3. Choose and run an ML model
For predictive LTV in particular, there are a few possible choices of a suitable model, depending on the data you have available: decision tree, linear regression, random forest, to name a few. Some of those fit big data, some fit low to medium volumes, the same goes for all other qualities of the data: completeness, consistency, timeliness. Needless to say, the choice of a model is instrumental in maximizing your pLTV accuracy. In our experience, Random Forest is the jack of all trades, applicable in almost any situation and leading to high prediction accuracy. You can also learn more about the Markov Chain Attribution Model for Performance Marketing.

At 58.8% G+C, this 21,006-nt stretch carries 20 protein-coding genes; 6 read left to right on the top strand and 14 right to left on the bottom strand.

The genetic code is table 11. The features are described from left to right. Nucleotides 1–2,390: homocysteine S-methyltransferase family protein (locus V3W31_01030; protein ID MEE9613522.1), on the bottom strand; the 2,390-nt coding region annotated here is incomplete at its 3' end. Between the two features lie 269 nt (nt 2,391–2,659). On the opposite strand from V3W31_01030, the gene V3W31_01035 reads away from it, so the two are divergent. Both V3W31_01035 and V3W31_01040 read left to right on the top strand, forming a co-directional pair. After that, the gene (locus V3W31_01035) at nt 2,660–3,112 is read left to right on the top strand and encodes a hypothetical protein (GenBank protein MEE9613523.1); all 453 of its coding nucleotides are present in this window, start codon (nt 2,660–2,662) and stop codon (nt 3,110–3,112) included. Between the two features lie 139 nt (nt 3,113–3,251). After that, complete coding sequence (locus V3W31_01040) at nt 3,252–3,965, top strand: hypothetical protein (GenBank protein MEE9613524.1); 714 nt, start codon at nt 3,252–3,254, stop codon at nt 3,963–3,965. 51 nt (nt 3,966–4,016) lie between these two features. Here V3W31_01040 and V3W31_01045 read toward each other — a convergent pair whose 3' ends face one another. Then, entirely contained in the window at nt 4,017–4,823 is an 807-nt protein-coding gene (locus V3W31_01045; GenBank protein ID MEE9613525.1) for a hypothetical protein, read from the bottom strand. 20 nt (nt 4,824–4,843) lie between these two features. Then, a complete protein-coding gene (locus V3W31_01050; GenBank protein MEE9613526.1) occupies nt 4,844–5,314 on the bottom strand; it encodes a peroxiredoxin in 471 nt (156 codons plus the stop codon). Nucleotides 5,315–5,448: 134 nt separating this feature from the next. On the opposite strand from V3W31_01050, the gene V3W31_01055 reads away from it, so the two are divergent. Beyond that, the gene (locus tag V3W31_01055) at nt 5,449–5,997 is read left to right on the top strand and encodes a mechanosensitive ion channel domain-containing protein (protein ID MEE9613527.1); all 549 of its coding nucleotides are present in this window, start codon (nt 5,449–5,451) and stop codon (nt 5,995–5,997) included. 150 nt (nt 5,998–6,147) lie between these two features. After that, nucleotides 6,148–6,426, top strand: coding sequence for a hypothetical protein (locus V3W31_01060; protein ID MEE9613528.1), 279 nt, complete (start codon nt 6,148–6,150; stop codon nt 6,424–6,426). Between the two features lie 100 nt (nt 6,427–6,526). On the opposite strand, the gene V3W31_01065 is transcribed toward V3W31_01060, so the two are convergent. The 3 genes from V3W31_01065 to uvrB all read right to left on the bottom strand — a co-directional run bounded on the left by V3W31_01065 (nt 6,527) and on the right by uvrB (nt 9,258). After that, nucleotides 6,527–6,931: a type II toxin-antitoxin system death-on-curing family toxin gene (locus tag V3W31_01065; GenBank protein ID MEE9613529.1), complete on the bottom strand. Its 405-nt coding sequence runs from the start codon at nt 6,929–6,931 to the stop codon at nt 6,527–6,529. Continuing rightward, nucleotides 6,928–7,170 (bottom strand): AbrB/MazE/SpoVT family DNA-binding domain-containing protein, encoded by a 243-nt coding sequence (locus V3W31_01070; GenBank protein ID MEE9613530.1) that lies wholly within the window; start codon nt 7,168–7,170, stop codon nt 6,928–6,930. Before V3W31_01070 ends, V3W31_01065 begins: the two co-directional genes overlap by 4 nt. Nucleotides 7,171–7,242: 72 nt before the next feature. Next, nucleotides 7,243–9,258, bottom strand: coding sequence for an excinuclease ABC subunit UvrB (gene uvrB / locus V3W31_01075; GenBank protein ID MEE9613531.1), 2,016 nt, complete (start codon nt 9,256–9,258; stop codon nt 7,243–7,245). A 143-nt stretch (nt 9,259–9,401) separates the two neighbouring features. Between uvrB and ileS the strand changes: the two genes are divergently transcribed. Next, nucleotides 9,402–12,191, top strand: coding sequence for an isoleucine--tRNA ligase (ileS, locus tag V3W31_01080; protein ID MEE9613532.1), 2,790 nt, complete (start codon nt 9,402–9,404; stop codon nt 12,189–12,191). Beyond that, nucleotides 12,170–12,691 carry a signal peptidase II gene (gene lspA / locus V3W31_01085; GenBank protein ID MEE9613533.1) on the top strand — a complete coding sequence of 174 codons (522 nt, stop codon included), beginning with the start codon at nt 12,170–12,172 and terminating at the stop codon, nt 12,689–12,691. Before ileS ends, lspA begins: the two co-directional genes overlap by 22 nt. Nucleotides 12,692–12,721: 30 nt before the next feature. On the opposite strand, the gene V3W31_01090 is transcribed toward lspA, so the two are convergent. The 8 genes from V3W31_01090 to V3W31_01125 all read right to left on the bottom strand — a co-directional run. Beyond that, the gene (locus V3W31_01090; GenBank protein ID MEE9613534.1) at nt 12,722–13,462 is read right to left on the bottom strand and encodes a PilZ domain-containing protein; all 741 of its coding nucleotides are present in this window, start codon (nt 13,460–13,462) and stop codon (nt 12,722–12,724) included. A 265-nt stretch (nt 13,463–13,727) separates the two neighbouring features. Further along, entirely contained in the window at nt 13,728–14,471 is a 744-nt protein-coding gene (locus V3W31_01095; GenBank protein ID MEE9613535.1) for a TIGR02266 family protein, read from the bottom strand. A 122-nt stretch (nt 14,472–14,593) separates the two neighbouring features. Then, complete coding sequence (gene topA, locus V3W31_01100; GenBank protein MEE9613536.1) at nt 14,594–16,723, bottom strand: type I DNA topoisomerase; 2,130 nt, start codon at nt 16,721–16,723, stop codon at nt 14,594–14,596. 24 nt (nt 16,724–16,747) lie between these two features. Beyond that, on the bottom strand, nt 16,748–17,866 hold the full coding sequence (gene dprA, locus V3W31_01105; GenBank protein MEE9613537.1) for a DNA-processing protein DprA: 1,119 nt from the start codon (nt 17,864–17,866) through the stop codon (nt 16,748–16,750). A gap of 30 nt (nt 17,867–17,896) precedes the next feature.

4. Tune your model
Running your model is one thing, but optimizing it often brings you a few precious percentages, which could result in quite a difference in total value. For example, when you bring a model accuracy from 95% to 96%, this one percent might not look like much, but actually, you are reducing inaccuracy by 20% (from 5% to 4%). This entire process is achieved by hyperparameter tuning, a machine-learning technique that can be equated to choosing and comparing your fishing gear options before you go out to the pond. Some sets of hyperparameters would always be better than others for the data you have, just as some baits are better received during springtime, for example. In order to maximize the accuracy of your model, you need to get to know the data like the back of your hand and choose the right hyperparameters for the job, either by fine-tuning them by hand or by using something like grid search, a technique that runs your model several times and chooses the optimal set for you.